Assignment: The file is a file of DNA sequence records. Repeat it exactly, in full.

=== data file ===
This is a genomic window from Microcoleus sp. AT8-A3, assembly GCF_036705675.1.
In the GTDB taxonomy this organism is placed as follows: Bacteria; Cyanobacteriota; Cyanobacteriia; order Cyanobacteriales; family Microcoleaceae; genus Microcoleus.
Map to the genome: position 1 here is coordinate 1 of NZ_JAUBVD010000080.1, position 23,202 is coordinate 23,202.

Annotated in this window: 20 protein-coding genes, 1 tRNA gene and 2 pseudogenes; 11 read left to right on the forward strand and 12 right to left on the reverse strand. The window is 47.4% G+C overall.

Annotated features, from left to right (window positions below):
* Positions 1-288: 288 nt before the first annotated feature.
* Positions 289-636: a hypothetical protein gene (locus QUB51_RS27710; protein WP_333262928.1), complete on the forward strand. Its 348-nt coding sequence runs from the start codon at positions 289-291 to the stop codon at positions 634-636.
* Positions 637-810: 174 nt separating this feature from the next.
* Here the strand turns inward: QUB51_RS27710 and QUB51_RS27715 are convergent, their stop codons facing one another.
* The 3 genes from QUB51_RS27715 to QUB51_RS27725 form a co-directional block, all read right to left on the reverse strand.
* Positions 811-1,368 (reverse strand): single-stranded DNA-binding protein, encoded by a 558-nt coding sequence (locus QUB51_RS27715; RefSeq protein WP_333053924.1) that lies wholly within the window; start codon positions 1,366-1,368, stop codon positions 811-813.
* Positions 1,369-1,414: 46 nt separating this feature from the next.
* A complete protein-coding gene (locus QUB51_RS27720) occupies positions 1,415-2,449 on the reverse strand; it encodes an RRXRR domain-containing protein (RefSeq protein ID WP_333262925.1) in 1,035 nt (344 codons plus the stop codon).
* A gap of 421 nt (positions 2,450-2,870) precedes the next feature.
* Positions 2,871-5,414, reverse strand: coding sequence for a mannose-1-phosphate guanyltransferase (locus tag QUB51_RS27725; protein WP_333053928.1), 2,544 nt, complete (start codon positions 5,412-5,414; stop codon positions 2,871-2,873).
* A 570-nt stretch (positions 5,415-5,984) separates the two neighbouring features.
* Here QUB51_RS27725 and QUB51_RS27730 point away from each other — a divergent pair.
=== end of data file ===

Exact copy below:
This is a genomic window from Microcoleus sp. AT8-A3, assembly GCF_036705675.1.
In the GTDB taxonomy this organism is placed as follows: Bacteria; Cyanobacteriota; Cyanobacteriia; order Cyanobacteriales; family Microcoleaceae; genus Microcoleus.
Map to the genome: position 1 here is coordinate 1 of NZ_JAUBVD010000080.1, position 23,202 is coordinate 23,202.

Annotated in this window: 20 protein-coding genes, 1 tRNA gene and 2 pseudogenes; 11 read left to right on the forward strand and 12 right to left on the reverse strand. The window is 47.4% G+C overall.

Annotated features, from left to right (window positions below):
* Positions 1-288: 288 nt before the first annotated feature.
* Positions 289-636: a hypothetical protein gene (locus QUB51_RS27710; protein WP_333262928.1), complete on the forward strand. Its 348-nt coding sequence runs from the start codon at positions 289-291 to the stop codon at positions 634-636.
* Positions 637-810: 174 nt separating this feature from the next.
* Here the strand turns inward: QUB51_RS27710 and QUB51_RS27715 are convergent, their stop codons facing one another.
* The 3 genes from QUB51_RS27715 to QUB51_RS27725 form a co-directional block, all read right to left on the reverse strand.
* Positions 811-1,368 (reverse strand): single-stranded DNA-binding protein, encoded by a 558-nt coding sequence (locus QUB51_RS27715; RefSeq protein WP_333053924.1) that lies wholly within the window; start codon positions 1,366-1,368, stop codon positions 811-813.
* Positions 1,369-1,414: 46 nt separating this feature from the next.
* A complete protein-coding gene (locus QUB51_RS27720) occupies positions 1,415-2,449 on the reverse strand; it encodes an RRXRR domain-containing protein (RefSeq protein ID WP_333262925.1) in 1,035 nt (344 codons plus the stop codon).
* A gap of 421 nt (positions 2,450-2,870) precedes the next feature.
* Positions 2,871-5,414, reverse strand: coding sequence for a mannose-1-phosphate guanyltransferase (locus tag QUB51_RS27725; protein WP_333053928.1), 2,544 nt, complete (start codon positions 5,412-5,414; stop codon positions 2,871-2,873).
* A 570-nt stretch (positions 5,415-5,984) separates the two neighbouring features.
* Here QUB51_RS27725 and QUB51_RS27730 point away from each other — a divergent pair.